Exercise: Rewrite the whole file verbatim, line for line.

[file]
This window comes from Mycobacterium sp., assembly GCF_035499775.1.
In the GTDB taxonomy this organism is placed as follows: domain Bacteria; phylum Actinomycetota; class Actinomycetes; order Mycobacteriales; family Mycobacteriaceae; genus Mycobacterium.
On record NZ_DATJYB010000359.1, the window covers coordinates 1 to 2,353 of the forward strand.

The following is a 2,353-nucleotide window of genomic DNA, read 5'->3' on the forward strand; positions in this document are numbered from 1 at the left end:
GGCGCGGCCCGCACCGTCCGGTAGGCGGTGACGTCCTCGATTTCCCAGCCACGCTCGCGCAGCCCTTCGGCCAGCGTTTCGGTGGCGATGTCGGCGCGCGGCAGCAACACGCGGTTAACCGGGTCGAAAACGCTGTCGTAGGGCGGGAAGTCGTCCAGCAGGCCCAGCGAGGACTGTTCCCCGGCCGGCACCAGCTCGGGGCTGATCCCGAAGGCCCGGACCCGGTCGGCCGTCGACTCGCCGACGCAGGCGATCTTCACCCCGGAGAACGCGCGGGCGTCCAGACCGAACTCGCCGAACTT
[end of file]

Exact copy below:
This window comes from Mycobacterium sp., assembly GCF_035499775.1.
In the GTDB taxonomy this organism is placed as follows: domain Bacteria; phylum Actinomycetota; class Actinomycetes; order Mycobacteriales; family Mycobacteriaceae; genus Mycobacterium.
On record NZ_DATJYB010000359.1, the window covers coordinates 1 to 2,353 of the forward strand.

The following is a 2,353-nucleotide window of genomic DNA, read 5'->3' on the forward strand; positions in this document are numbered from 1 at the left end:
GGCGCGGCCCGCACCGTCCGGTAGGCGGTGACGTCCTCGATTTCCCAGCCACGCTCGCGCAGCCCTTCGGCCAGCGTTTCGGTGGCGATGTCGGCGCGCGGCAGCAACACGCGGTTAACCGGGTCGAAAACGCTGTCGTAGGGCGGGAAGTCGTCCAGCAGGCCCAGCGAGGACTGTTCCCCGGCCGGCACCAGCTCGGGGCTGATCCCGAAGGCCCGGACCCGGTCGGCCGTCGACTCGCCGACGCAGGCGATCTTCACCCCGGAGAACGCGCGGGCGTCCAGACCGAACTCGCCGAACTT